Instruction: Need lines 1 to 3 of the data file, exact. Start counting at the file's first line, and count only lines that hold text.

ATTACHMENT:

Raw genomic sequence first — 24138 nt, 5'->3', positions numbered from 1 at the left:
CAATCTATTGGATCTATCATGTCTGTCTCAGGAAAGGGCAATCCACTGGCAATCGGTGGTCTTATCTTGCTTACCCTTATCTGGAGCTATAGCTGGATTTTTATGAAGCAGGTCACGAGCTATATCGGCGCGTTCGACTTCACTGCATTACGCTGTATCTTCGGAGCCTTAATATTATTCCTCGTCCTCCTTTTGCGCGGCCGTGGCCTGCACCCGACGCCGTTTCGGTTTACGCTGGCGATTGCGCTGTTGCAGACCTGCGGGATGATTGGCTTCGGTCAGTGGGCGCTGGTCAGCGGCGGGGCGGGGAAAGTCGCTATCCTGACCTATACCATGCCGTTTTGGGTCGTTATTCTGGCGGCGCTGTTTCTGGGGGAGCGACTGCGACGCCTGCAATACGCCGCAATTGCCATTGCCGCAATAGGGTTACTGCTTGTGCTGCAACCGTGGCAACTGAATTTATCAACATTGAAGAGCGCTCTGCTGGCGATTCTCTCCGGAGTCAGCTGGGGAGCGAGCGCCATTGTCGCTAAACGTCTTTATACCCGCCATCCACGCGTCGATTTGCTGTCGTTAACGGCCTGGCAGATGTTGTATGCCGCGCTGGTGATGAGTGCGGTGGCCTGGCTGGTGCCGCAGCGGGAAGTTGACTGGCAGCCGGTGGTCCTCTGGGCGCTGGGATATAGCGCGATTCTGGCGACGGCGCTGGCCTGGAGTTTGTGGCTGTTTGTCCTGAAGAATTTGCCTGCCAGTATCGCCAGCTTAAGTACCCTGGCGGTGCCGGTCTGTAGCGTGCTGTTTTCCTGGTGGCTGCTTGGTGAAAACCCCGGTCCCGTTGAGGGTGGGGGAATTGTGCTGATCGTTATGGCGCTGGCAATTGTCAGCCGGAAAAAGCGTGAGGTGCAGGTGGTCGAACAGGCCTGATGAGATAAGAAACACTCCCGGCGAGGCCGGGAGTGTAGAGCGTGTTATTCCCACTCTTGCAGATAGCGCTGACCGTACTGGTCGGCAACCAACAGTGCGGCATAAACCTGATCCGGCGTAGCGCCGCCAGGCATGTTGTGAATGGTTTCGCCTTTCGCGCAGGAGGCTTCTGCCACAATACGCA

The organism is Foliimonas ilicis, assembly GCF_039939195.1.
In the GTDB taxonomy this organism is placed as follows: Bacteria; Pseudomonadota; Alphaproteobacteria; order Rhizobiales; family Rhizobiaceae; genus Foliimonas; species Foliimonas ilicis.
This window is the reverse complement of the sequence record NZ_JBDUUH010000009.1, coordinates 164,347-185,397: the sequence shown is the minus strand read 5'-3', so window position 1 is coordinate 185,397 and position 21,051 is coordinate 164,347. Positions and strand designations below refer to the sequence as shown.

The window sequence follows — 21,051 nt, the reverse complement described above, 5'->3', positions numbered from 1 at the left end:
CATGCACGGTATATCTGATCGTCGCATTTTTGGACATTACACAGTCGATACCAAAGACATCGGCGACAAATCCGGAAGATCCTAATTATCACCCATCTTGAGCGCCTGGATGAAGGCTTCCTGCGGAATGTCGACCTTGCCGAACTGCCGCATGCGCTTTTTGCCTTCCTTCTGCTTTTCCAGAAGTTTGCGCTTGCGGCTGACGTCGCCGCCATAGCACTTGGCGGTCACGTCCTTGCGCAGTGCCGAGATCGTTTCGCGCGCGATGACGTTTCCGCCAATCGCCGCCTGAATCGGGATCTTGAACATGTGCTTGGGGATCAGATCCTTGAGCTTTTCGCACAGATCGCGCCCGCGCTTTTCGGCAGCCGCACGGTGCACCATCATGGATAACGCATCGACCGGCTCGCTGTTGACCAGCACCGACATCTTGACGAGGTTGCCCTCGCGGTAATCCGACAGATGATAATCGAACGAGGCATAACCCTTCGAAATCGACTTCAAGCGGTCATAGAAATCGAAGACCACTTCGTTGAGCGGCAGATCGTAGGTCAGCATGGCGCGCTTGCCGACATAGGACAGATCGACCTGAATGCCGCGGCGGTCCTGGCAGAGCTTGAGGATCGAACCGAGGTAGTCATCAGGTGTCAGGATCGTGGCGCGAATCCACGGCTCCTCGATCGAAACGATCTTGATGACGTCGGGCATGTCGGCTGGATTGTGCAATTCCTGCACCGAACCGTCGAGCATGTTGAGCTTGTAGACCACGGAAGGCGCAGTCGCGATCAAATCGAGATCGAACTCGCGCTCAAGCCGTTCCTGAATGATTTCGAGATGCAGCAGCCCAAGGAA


Raw genomic sequence first — 24138 nt, 5'->3', positions numbered from 1 at the left:
CAATCTATTGGATCTATCATGTCTGTCTCAGGAAAGGGCAATCCACTGGCAATCGGTGGTCTTATCTTGCTTACCCTTATCTGGAGCTATAGCTGGATTTTTATGAAGCAGGTCACGAGCTATATCGGCGCGTTCGACTTCACTGCATTACGCTGTATCTTCGGAGCCTTAATATTATTCCTCGTCCTCCTTTTGCGCGGCCGTGGCCTGCACCCGACGCCGTTTCGGTTTACGCTGGCGATTGCGCTGTTGCAGACCTGCGGGATGATTGGCTTCGGTCAGTGGGCGCTGGTCAGCGGCGGGGCGGGGAAAGTCGCTATCCTGACCTATACCATGCCGTTTTGGGTCGTTATTCTGGCGGCGCTGTTTCTGGGGGAGCGACTGCGACGCCTGCAATACGCCGCAATTGCCATTGCCGCAATAGGGTTACTGCTTGTGCTGCAACCGTGGCAACTGAATTTATCAACATTGAAGAGCGCTCTGCTGGCGATTCTCTCCGGAGTCAGCTGGGGAGCGAGCGCCATTGTCGCTAAACGTCTTTATACCCGCCATCCACGCGTCGATTTGCTGTCGTTAACGGCCTGGCAGATGTTGTATGCCGCGCTGGTGATGAGTGCGGTGGCCTGGCTGGTGCCGCAGCGGGAAGTTGACTGGCAGCCGGTGGTCCTCTGGGCGCTGGGATATAGCGCGATTCTGGCGACGGCGCTGGCCTGGAGTTTGTGGCTGTTTGTCCTGAAGAATTTGCCTGCCAGTATCGCCAGCTTAAGTACCCTGGCGGTGCCGGTCTGTAGCGTGCTGTTTTCCTGGTGGCTGCTTGGTGAAAACCCCGGTCCCGTTGAGGGTGGGGGAATTGTGCTGATCGTTATGGCGCTGGCAATTGTCAGCCGGAAAAAGCGTGAGGTGCAGGTGGTCGAACAGGCCTGATGAGATAAGAAACACTCCCGGCGAGGCCGGGAGTGTAGAGCGTGTTATTCCCACTCTTGCAGATAGCGCTGACCGTACTGGTCGGCAACCAACAGTGCGGCATAAACCTGATCCGGCGTAGCGCCGCCAGGCATGTTGTGAATGGTTTCGCCTTTCGCGCAGGAGGCTTCTGCCACAATACGCA

The organism is Foliimonas ilicis, assembly GCF_039939195.1.